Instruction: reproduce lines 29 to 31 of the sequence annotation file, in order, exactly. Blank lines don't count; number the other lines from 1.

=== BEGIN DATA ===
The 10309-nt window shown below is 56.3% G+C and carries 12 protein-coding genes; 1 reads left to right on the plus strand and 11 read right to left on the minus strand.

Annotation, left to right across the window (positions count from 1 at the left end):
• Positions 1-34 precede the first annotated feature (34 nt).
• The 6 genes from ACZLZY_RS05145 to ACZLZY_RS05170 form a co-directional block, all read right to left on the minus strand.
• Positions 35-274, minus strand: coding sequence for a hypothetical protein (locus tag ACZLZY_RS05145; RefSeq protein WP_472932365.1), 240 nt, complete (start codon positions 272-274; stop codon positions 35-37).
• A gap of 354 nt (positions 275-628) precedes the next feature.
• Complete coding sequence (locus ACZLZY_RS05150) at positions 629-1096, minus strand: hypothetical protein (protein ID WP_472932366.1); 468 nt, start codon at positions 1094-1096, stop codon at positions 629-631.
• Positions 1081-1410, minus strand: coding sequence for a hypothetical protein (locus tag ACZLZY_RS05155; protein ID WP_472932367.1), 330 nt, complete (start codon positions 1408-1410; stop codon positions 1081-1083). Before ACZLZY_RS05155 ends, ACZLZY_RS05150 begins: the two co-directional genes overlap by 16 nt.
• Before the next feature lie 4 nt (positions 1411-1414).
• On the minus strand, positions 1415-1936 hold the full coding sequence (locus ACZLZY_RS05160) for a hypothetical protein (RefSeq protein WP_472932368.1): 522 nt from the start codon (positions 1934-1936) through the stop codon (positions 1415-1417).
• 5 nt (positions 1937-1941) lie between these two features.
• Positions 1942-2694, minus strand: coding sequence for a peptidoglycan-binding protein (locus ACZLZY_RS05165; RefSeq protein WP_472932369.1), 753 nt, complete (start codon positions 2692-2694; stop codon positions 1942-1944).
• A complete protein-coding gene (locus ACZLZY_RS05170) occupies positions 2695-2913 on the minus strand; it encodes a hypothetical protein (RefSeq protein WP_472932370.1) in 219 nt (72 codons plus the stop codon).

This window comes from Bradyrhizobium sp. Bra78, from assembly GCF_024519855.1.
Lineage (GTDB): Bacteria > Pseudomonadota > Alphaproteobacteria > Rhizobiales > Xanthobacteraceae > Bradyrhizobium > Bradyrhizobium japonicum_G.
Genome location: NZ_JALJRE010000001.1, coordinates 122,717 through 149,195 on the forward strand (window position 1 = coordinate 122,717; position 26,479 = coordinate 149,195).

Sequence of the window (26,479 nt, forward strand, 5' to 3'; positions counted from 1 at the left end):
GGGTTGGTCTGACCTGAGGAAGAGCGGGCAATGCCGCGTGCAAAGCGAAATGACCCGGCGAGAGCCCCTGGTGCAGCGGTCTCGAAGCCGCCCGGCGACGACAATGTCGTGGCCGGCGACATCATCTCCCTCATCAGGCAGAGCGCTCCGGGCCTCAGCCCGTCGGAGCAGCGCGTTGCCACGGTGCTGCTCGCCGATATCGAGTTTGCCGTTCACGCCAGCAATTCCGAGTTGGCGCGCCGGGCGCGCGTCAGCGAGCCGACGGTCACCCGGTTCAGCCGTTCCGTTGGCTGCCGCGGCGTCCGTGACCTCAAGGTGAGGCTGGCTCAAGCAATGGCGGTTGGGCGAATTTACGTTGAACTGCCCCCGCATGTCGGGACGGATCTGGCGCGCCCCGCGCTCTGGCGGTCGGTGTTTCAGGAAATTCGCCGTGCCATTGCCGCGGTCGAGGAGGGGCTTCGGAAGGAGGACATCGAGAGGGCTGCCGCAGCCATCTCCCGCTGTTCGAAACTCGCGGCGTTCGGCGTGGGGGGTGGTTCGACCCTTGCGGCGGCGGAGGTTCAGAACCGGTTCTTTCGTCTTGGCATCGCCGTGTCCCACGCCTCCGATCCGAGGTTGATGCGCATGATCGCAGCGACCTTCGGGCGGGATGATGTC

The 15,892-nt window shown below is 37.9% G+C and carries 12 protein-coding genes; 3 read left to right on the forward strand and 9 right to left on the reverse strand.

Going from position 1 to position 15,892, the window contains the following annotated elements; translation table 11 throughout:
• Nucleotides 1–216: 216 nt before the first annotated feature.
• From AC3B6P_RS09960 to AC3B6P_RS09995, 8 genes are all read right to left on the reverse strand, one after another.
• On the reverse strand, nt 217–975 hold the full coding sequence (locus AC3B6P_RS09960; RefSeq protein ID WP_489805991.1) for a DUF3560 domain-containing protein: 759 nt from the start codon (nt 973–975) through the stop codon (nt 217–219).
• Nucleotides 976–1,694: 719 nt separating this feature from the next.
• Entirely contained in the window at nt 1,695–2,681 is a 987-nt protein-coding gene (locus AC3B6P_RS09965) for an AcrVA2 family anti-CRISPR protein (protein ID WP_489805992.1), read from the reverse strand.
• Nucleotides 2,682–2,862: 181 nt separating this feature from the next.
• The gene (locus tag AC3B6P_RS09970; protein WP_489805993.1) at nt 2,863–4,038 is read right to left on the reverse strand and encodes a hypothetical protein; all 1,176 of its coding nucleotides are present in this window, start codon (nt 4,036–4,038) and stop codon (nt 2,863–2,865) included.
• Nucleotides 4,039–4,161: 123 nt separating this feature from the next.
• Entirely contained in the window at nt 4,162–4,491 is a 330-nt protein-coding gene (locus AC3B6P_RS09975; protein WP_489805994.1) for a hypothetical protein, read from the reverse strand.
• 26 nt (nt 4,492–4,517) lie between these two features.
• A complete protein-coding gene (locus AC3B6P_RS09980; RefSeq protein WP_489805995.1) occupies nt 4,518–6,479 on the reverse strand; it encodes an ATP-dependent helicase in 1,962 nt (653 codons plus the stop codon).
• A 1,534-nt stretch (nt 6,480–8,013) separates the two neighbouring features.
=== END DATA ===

• Entirely contained in the window at nt 4,162–4,491 is a 330-nt protein-coding gene (locus AC3B6P_RS09975; protein WP_489805994.1) for a hypothetical protein, read from the reverse strand.
• 26 nt (nt 4,492–4,517) lie between these two features.
• A complete protein-coding gene (locus AC3B6P_RS09980; RefSeq protein WP_489805995.1) occupies nt 4,518–6,479 on the reverse strand; it encodes an ATP-dependent helicase in 1,962 nt (653 codons plus the stop codon).